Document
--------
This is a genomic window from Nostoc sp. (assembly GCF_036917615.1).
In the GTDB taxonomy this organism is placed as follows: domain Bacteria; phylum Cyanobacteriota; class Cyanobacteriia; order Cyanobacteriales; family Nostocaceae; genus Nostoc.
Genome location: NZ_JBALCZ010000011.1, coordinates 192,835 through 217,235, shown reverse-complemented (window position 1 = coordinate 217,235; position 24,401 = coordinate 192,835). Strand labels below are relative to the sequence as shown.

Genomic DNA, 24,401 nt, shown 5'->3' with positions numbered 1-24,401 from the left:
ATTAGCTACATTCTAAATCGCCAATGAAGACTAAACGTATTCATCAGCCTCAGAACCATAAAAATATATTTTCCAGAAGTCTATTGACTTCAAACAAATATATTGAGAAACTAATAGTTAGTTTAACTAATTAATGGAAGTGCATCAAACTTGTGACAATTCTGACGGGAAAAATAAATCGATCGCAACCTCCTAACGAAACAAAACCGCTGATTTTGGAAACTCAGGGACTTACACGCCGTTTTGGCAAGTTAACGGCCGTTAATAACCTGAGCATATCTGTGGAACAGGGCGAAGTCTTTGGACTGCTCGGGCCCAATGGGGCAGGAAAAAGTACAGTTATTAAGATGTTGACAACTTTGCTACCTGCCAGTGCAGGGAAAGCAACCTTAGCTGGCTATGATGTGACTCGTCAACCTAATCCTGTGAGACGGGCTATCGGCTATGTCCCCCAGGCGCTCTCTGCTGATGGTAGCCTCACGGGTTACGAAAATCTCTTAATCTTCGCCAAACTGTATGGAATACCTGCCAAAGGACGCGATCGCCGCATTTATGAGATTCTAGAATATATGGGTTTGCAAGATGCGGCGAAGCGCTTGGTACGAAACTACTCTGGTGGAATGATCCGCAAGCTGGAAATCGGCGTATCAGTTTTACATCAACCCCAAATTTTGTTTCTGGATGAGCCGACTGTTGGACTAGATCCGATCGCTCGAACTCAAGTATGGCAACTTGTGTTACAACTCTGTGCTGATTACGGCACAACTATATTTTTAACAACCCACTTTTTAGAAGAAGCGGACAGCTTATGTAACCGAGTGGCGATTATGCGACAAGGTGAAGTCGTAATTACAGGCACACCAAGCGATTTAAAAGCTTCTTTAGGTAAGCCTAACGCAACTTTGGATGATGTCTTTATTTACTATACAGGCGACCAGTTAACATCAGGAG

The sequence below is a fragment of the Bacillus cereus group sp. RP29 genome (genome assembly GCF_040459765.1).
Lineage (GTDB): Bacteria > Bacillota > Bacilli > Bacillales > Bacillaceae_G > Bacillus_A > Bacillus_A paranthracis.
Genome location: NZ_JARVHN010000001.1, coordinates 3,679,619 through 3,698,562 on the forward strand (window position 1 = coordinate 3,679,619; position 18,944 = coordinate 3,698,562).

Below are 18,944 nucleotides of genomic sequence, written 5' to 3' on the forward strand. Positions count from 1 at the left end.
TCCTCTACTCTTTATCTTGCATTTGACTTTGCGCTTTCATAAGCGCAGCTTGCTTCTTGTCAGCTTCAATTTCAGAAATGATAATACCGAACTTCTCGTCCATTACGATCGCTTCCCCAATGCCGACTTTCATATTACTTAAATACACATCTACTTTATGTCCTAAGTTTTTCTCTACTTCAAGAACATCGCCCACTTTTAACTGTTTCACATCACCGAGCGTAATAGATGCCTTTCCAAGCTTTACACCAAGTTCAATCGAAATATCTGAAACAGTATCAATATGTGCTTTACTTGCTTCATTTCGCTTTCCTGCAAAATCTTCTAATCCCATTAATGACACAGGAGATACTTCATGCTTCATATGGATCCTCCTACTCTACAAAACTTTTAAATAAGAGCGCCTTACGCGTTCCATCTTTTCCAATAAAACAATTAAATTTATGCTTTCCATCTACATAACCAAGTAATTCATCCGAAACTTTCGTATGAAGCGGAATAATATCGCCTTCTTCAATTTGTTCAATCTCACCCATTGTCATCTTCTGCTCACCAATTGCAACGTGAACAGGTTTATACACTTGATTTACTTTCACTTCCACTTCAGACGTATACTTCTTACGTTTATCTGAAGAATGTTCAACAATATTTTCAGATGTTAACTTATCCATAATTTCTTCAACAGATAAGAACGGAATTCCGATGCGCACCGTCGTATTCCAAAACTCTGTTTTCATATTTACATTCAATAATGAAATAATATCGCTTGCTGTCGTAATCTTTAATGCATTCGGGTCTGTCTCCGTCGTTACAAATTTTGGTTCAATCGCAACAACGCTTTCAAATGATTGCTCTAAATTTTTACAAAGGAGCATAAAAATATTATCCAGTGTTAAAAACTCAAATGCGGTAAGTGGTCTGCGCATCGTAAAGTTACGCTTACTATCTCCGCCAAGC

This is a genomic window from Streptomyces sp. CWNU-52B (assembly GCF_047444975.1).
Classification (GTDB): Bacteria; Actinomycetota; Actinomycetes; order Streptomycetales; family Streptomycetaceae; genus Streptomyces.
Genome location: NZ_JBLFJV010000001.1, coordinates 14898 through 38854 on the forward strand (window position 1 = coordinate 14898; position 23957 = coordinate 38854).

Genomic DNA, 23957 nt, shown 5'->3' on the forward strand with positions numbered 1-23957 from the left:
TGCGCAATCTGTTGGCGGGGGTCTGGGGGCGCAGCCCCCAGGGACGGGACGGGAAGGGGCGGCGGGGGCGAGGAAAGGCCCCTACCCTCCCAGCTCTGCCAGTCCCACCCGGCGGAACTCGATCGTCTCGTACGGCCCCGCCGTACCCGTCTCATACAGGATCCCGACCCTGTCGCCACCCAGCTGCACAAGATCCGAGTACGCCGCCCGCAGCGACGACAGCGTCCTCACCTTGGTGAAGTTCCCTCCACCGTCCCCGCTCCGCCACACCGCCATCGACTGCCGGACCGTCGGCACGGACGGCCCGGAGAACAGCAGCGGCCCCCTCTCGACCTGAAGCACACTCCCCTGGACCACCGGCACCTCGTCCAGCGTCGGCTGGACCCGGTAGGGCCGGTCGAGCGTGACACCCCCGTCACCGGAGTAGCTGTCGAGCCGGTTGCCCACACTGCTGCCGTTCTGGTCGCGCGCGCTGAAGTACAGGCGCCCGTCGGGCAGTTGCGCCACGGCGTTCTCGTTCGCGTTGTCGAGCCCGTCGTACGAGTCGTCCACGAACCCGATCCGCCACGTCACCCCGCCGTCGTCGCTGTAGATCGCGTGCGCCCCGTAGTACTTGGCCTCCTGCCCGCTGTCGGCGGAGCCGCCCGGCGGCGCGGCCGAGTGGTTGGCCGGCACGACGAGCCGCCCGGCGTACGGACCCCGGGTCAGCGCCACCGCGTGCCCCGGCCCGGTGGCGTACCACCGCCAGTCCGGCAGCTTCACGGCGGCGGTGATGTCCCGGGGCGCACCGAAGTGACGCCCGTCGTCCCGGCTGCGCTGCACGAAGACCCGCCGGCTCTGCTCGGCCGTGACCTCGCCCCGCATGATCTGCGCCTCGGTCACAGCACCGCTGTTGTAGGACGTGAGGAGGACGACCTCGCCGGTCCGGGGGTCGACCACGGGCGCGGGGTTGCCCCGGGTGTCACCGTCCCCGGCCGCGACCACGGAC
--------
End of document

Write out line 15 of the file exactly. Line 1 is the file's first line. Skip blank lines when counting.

TGCGCAATCTGTTGGCGGGGGTCTGGGGGCGCAGCCCCCAGGGACGGGACGGGAAGGGGCGGCGGGGGCGAGGAAAGGCCCCTACCCTCCCAGCTCTGCCAGTCCCACCCGGCGGAACTCGATCGTCTCGTACGGCCCCGCCGTACCCGTCTCATACAGGATCCCGACCCTGTCGCCACCCAGCTGCACAAGATCCGAGTACGCCGCCCGCAGCGACGACAGCGTCCTCACCTTGGTGAAGTTCCCTCCACCGTCCCCGCTCCGCCACACCGCCATCGACTGCCGGACCGTCGGCACGGACGGCCCGGAGAACAGCAGCGGCCCCCTCTCGACCTGAAGCACACTCCCCTGGACCACCGGCACCTCGTCCAGCGTCGGCTGGACCCGGTAGGGCCGGTCGAGCGTGACACCCCCGTCACCGGAGTAGCTGTCGAGCCGGTTGCCCACACTGCTGCCGTTCTGGTCGCGCGCGCTGAAGTACAGGCGCCCGTCGGGCAGTTGCGCCACGGCGTTCTCGTTCGCGTTGTCGAGCCCGTCGTACGAGTCGTCCACGAACCCGATCCGCCACGTCACCCCGCCGTCGTCGCTGTAGATCGCGTGCGCCCCGTAGTACTTGGCCTCCTGCCCGCTGTCGGCGGAGCCGCCCGGCGGCGCGGCCGAGTGGTTGGCCGGCACGACGAGCCGCCCGGCGTACGGACCCCGGGTCAGCGCCACCGCGTGCCCCGGCCCGGTGGCGTACCACCGCCAGTCCGGCAGCTTCACGGCGGCGGTGATGTCCCGGGGCGCACCGAAGTGACGCCCGTCGTCCCGGCTGCGCTGCACGAAGACCCGCCGGCTCTGCTCGGCCGTGACCTCGCCCCGCATGATCTGCGCCTCGGTCACAGCACCGCTGTTGTAGGACGTGAGGAGGACGACCTCGCCGGTCCGGGGGTCGACCACGGGCGCGGGGTTGCCCCGGGTGTCACCGTCCCCGGCCGCGACCACGGAC